Due to the growing threat of antibiotic resistance partly due to inappropriate medicine use by healthcare providers in northern Nigeria, [7] investigated PPMVs’ treatment of children under 5 years in northern Nigeria in order to determine whether the training of PPMVs influence antibiotic prescriptions. Some 117 (23.8%) PPMVs had training in western medicine (mainly in nursing) and most of them prescribed antibiotics more often than PPMVs without such training. PPMVs prescribed antibiotics because the drugs were thought to be effective. Another reason for prescribing antibiotics even when not needed was to meet expectations of the parents. Thirty- seven percent of responding PPMVs used substandard doses.

A study of PPMVs prescription practice in Tanzania reveals that fever (14%), and diarrhoea (13%) reported in under-5 children were treated with or without prescriptions at drug shops. The majority of drug sellers prescribed or dispensed branded drugs for most caregivers who visited these drug shops. In addition, antibiotics in total were prescribed for 31% of the caregivers. Of the antibiotics dispensed, 38% were not prescribed by clinicians. Of the diarrhoea cases presented by simulated clients at the drug shops, only 35% of the bloody diarrhoea scenarios were accurately diagnosed for getting antibiotics as compared with 44% for watery diarrhoea for which the use of antibiotics were wrongly advised. Furthermore, PPMVs in these drug shops recommended use of ORS less frequently (3%) for a combination of diarrhoea, The study showed that antibiotics are overused in both the urban and rural settings and that this is due to both clinicians’ and drug sellers’ prescription practices in public and private facilities, [3] .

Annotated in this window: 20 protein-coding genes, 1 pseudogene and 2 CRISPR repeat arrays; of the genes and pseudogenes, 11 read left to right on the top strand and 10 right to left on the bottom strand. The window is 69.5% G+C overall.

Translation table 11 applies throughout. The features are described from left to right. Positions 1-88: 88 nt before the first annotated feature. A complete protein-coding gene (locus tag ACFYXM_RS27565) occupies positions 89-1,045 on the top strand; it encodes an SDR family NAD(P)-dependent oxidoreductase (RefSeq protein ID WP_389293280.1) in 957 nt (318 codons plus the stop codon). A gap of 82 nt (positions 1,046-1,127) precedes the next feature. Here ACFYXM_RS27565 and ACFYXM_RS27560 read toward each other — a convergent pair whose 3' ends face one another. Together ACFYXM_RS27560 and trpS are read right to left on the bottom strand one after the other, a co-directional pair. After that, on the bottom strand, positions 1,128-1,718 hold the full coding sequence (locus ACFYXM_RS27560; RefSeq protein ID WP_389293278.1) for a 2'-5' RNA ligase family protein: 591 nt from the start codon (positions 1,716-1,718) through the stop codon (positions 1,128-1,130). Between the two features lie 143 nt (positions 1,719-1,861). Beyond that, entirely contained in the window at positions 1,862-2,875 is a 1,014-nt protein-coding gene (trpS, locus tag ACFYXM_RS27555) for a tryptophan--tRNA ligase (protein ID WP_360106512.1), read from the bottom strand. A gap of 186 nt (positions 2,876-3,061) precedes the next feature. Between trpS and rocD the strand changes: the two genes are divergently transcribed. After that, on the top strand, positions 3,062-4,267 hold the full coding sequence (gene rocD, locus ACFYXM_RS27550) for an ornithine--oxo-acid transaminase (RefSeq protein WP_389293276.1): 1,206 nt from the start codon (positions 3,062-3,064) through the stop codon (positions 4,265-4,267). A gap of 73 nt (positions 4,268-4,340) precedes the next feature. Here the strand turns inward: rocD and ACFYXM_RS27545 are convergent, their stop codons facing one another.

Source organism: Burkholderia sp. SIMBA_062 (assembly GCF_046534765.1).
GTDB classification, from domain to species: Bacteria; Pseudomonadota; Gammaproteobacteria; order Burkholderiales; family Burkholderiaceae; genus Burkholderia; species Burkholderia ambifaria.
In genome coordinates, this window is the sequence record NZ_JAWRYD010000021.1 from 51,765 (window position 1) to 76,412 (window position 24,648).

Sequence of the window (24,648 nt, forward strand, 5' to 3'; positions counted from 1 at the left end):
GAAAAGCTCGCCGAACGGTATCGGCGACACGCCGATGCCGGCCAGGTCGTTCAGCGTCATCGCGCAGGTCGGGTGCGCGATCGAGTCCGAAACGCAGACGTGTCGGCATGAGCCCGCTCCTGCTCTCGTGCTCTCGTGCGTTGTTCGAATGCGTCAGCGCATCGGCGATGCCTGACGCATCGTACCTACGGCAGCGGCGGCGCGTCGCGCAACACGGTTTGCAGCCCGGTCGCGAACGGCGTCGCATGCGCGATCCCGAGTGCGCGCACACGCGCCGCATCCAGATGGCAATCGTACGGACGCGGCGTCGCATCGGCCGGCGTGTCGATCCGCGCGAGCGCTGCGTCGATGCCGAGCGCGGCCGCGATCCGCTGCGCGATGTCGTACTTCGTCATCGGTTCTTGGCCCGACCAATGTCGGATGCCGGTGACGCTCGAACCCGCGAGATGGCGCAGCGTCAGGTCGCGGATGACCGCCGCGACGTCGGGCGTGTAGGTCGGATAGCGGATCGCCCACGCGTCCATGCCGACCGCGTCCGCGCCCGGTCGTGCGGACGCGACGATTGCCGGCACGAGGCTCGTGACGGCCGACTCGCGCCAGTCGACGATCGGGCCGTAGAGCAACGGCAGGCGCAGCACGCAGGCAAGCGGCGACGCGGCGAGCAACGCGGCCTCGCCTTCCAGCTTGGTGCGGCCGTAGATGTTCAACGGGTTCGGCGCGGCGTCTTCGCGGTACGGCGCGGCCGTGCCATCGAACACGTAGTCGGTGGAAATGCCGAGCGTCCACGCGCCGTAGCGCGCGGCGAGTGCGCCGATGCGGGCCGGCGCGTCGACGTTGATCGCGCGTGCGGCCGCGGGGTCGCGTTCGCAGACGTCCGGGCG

In a study to access PPMVs practices and awareness of new Nigerian Artemisinin Combination Therapy (ACT) policy in three Nigerian states, [8] find that some PPMVs (43.1%) were aware of the 2005 government policy that changed the recommended first-line treatment for malaria from chloroquine (CQ) to ACT, but significant differences were found between states. PPMV shops stocked many brands of anti-malarial drugs (average 5.5 brands), with ACTs stocked in only 8.5% of the stores at a mean price of N504 ($2) per treatment, compared to sulfadoxine-pyrimethamine found in 92% of the shops (at a mean price of N90 ($0.7) and even monotherapy artesunates reported in 32% of shops (at a mean price of N39 ($0.3).

A study to determine the level of utilization of ACT by caregivers for malaria treatment among under-five children in Nigeria found that 51.2% of respondents bought affordable medicine facility-malaria (AMFm-ACTs) without prescription. Awareness of ACT was low as only 9.1% had heard about the product. Overall, 29.2% used AMFm-ACTs as their first line choice of antimalarial drug. On bivariate analysis, age, respondents with tertiary education, respondents with high socioeconomic status, respondents with poor knowledge of symptoms of malaria, awareness of AMFm-ACTs, availability of AMFm-ACTs, and sources of drug were found to be significantly associated with utilization of AMFm-ACTs [9] .